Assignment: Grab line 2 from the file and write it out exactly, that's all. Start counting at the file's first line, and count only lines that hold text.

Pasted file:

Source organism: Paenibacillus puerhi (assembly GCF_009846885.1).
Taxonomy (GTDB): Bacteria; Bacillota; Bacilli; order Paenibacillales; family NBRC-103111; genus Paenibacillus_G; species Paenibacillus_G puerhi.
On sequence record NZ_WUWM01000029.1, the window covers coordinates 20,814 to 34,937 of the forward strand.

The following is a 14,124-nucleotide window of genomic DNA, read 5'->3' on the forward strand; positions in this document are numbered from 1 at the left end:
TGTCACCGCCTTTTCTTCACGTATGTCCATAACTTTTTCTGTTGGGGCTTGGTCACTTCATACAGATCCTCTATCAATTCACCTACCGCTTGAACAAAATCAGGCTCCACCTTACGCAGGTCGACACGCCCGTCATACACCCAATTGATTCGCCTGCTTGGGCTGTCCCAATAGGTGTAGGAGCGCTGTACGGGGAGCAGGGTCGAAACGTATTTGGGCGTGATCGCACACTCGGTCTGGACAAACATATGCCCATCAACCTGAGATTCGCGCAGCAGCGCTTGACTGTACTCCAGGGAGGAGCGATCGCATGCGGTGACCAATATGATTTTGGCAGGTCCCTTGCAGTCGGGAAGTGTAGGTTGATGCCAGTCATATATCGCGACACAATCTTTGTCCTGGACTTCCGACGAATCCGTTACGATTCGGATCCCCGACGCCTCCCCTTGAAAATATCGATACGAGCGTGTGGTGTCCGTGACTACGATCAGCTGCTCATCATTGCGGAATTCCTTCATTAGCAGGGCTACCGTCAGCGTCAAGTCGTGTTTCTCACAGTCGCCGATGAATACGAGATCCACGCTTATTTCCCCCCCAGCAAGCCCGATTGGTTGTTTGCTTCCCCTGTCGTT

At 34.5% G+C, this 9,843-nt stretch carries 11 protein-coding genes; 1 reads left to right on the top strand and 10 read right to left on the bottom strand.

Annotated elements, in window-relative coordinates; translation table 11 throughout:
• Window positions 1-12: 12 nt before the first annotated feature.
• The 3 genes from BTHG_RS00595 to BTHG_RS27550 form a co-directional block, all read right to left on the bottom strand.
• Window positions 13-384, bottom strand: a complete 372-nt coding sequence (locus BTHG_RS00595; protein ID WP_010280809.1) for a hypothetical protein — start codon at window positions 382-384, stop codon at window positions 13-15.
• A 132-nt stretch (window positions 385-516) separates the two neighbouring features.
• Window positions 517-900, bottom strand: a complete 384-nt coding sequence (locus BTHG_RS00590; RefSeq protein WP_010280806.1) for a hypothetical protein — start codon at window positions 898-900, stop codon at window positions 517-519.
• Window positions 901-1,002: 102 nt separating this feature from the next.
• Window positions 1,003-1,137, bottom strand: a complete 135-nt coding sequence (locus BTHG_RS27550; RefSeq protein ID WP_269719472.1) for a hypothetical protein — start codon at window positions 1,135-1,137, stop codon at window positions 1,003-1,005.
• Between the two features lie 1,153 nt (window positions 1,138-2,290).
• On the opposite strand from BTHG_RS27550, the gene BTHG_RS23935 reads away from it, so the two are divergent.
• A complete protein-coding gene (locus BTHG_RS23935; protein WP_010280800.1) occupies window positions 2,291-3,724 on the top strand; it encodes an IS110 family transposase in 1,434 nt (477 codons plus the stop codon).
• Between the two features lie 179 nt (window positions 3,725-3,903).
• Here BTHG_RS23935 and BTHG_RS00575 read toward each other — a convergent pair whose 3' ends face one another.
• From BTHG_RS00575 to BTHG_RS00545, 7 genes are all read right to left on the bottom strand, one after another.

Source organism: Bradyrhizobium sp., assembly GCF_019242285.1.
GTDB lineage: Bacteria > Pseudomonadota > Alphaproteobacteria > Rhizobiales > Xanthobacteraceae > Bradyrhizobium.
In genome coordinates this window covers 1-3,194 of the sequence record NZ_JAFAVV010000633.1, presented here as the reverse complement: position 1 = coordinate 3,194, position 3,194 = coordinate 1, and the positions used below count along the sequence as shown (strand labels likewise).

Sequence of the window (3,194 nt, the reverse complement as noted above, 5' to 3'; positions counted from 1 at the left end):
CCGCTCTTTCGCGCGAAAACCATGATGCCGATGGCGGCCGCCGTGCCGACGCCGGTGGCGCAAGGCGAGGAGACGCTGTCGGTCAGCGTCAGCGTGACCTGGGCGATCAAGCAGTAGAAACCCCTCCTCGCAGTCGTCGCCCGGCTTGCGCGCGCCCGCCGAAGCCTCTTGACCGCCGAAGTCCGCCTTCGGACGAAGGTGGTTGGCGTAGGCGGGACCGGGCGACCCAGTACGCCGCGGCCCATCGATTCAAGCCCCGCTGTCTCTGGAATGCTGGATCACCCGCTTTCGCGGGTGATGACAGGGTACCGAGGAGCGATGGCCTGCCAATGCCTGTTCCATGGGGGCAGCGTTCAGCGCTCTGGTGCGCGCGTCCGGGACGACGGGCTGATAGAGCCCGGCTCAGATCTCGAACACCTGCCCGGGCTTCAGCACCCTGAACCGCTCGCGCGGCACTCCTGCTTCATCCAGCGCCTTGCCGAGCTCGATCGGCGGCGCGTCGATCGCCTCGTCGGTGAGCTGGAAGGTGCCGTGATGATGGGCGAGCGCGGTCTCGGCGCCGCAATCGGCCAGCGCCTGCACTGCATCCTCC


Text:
Taxonomy (GTDB): Bacteria; Bacillota; Bacilli; order Paenibacillales; family NBRC-103111; genus Paenibacillus_G; species Paenibacillus_G puerhi.